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Intel is currently receiving all High-NA EUV machines from ASML, putting it one step ahead of competing chip makers. According to TSMC, however, there is nothing to worry about: the next chip processes will arrive on time and don’t need the brand new tech.

That’s according to Kevin Zhang, SVP Business Development & Overseas Operations Office at TSMC. He made this observation during the TSMC Technology Symposium in Amsterdam. The company wants to see firm evidence of High-NA’s real-world effectiveness before it’s taking the plunge. It’s also not a fan of the steep price, which is said to amount to 350 million euros a piece.

It underscores the importance of the predictability that TSMC strives for above all else. Partners must be able to rely on TSMC delivering according to its stated roadmaps, something that has long been a thorny issue at Intel, for example. The role as a stable element in the chip industry is something TSMC continuously emphasized during the Amsterdam event. Therefore, a rushed introduction of High-NA EUV evidently isn’t a good fit.

Currently, the Taiwanese chipmaker produces products on a 3 nanometer node, which is a loose reference to the scale at which a chip is baked. The iPhone 15 series was built using this “N3” node in TSMC’s parlance, but nothing else has yet emerged that uses it. Later manufacturing processes will bear the name Angström, the measurement unit one order of magnitude below nanometers. 16 Angström (A16) will see the light of day in 2027, and, according to Zhang, it doesn’t need ASML’s High-NA EUV machine to surface. This equipment is considered the state of the art for modern chips and is currently still in the testing phase. Mass production should be possible in about two years.

Efficiency by reversing power supply

High-NA is a further development of EUV lithography, which uses extreme ultraviolet light to draw chip designs on the silicon wafer. Zhang is confident that years of expertise with EUV will continue to be of great benefit to TSMC. “The driver’s experience is just as important as the performance of the car,” Zhang states. With optimizations developed in-house, TSMC has consistently produced more viable chips per wafer as time has gone on.

TSMC is also optimistic about future chip processes. “There is no showstopper [for the A16 process, ed.] so far,” Zhang said. With this manufacturing process, the company expects to make a big efficiency leap, mostly because of “Super Power Rail” (SPR), a way to power chips from the back instead of the front side. Previously, electricity was only powered from the front-facing side of a processor, but both Intel and TSMC are changing this paradigm.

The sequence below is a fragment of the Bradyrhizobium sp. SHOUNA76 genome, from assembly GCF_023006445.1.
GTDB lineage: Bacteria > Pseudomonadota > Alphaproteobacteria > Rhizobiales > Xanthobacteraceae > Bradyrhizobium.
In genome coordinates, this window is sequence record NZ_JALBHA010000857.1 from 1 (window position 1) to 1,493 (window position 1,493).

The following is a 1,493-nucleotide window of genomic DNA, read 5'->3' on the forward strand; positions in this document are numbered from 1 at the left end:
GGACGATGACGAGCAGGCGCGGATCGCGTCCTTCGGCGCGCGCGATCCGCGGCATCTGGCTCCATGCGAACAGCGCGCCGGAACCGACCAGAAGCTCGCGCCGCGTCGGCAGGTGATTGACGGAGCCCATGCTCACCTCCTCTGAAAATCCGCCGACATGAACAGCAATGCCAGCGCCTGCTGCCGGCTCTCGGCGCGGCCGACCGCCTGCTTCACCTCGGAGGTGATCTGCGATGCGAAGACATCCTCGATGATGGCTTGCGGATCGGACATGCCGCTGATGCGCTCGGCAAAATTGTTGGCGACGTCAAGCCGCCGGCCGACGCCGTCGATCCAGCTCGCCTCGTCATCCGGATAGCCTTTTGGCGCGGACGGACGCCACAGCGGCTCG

At Intel this is called “PowerVia,” at TSMC it is called SPR. Although the aim is the same, their implementations differ. Regardless, both techniques let transistors get their power more directly than before and prevent a chip’s copper circuits from being the main limiting factor for performance. However, it does come with its heat challenges. Thermals generated by supplying power from the top of the chip is easier to remove, as it sits directly underneath an integrated heat sink that itself gets cooled by air or liquid cooling.

European chip factory

Also at the event, TSMC brought news of the chip factory to be built in Dresden, Germany. Construction will begin in the fourth quarter of 2024. When asked, Zhang would not reveal whether there are plans for further expansion in Europe. Currently, chips from Dresden will be baked only on the older 16nm and 12nm processes. The plant is a joint venture of TSMC with NXP, Infineon and Bosch. The latter three each own 10 percent of the newly formed ESMC (European Semiconductor Manufacturing Company). Those parties are not guaranteed products from the plant, however, according to Zhang: TSMC is the principal owner and is letting the customer base develop organically.

Also read: BE Semiconductor closes lucrative chip deal with (presumably) Intel